That said, many streaming services do not have advertising opportunities, creating a bottleneck. Those that do, marketers are leaning into to further understand consumer behavior and test new ad formats knowing that 16 to 18 minutes of advertising in linear broadcast and cable is too much. Innovative formats such as CGI product placement, and branded content development will be on the rise.
Will need to create a balance to not completely undermine their legacy business while following consumers to new platforms and figuring out how much of this new audience is additive.
As they create new and shorter ad breaks on their streaming channels, how do they get consumers to ever return to traditional channels? As for the streaming platforms themselves, we expect more key players to adopt advertising as a means of funding quality original content. In terms of ad sales, the industry needs to finally overcome the remaining limitations with addressable TV: fragmentation of inventory and lack of scale.
There is a huge opportunity to create a liquid and scalable marketplace. The go-to market strategy has to fully shift towards impression/audience-based selling. Many long-tail content providers will increasingly be incentivised to sell aggregate audiences across platforms (broadcast, linear, OTT and on-demand).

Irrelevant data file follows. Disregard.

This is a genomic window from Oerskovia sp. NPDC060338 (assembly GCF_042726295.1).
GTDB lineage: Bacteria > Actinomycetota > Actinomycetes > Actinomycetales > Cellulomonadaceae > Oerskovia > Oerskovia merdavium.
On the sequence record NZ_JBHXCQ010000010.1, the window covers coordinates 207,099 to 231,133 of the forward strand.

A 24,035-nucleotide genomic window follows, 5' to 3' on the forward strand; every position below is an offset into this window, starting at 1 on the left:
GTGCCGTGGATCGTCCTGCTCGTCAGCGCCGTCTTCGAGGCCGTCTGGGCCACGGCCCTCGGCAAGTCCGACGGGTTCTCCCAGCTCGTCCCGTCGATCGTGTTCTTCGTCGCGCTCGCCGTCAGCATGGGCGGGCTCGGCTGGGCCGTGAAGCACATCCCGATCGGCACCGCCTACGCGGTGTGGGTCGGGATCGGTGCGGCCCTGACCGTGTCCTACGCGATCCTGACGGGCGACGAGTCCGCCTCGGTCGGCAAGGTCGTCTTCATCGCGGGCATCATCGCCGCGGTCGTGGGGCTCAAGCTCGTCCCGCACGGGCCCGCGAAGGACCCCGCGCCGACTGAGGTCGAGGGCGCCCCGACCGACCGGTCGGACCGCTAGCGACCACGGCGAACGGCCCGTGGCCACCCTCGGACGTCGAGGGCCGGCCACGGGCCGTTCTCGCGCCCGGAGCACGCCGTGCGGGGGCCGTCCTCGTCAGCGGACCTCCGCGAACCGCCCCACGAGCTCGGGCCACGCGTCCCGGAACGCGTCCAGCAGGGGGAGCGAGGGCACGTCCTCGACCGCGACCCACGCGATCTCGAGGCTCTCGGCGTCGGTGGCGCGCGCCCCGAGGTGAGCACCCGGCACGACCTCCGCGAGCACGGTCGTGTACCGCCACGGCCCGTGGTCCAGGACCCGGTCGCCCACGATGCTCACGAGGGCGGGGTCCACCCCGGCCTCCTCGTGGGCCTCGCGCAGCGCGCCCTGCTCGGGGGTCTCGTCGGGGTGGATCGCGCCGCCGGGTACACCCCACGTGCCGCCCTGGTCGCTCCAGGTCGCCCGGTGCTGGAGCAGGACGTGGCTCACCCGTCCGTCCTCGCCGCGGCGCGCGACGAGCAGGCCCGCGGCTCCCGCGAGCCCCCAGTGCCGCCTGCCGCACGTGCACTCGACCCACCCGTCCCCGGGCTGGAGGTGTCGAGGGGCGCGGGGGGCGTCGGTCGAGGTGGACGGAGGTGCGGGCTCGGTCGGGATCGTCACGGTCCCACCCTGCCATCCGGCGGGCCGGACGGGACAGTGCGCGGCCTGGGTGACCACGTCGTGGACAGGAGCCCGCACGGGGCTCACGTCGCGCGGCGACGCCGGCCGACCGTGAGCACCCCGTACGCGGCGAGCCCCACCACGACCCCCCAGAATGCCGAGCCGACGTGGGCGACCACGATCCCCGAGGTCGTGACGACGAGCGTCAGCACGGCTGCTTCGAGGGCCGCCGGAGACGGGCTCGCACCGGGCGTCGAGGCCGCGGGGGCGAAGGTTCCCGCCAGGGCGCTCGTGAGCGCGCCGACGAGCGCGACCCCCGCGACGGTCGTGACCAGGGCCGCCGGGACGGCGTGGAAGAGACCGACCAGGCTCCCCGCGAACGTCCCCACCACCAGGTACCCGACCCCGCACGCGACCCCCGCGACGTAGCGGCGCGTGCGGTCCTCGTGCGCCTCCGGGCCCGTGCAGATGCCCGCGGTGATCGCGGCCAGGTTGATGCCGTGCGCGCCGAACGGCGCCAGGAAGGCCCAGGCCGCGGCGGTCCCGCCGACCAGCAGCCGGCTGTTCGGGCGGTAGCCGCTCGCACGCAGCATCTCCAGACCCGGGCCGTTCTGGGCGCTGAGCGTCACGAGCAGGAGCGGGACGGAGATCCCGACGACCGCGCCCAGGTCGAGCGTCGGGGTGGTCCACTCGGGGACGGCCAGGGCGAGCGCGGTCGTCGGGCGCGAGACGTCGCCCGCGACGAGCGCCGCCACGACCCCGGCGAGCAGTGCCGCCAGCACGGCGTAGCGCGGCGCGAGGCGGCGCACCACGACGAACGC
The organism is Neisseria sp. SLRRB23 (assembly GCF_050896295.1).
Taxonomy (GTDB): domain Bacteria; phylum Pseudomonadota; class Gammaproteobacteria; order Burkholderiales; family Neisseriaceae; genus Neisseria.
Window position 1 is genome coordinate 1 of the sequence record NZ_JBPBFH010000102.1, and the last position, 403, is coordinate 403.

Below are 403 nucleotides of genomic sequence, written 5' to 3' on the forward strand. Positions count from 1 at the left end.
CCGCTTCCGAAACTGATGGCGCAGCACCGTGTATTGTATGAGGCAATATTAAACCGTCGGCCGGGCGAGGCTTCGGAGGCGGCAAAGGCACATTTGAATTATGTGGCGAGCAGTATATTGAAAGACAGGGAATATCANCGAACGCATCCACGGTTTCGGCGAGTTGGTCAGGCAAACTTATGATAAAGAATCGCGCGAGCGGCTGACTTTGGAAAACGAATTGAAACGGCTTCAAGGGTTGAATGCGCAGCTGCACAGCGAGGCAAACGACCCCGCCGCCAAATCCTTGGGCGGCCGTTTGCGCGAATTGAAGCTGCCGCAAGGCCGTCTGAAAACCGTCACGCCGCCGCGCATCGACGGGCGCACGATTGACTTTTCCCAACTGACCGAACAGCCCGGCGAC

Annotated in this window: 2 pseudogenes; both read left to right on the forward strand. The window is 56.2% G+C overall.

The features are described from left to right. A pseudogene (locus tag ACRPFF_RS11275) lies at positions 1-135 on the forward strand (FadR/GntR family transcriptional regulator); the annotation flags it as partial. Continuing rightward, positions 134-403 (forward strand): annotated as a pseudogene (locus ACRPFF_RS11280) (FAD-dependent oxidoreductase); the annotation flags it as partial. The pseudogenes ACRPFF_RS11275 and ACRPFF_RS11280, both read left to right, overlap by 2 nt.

With traditional TV ratings declining, we need to build a cohesive understanding of consumer behavior and who the streamers are to ensure they are additive to their linear channels so we can control reach/frequency and re-aggregate scale that we are currently losing. This will also help us build look alike models for those streamers who do not have advertising opportunities.
Creating and testing innovative communication formats will be key, but in order to make those scale the complexities of transaction and measurability for addressable TV will need to be eliminated. Agencies and advertisers will need to join forces in clearly conveying the basic need for content owners to better collaborate to simplify the media buy and to agree on more consistent measurement metrics, allowing for audience comparability across linear and digital inventory.
If managed strategically, we will see the transformation of TV into a “Full Funnel” media. A champion not only of long-term, brand-building, delivering high reach at low cost, but a powerful tool in the performance space as well.
Do you think that streaming options will continue to expand at a similar rate in the coming year, or will consumers reach a saturation point?
I believe we will see more streaming options but consumers will probably only stick to a limited number and pushing for bundling options. There will be tremendous churn. Long term this model without advertising is unsustainable.
From an international perspective, U.S. streaming services will continue to expand, driven by the desire to reach viewers globally. Current overseas content distribution rights will limit the impact some U.S. streaming services will have outside of North America for the next two to three years, but they will slowly but surely increase their penetration.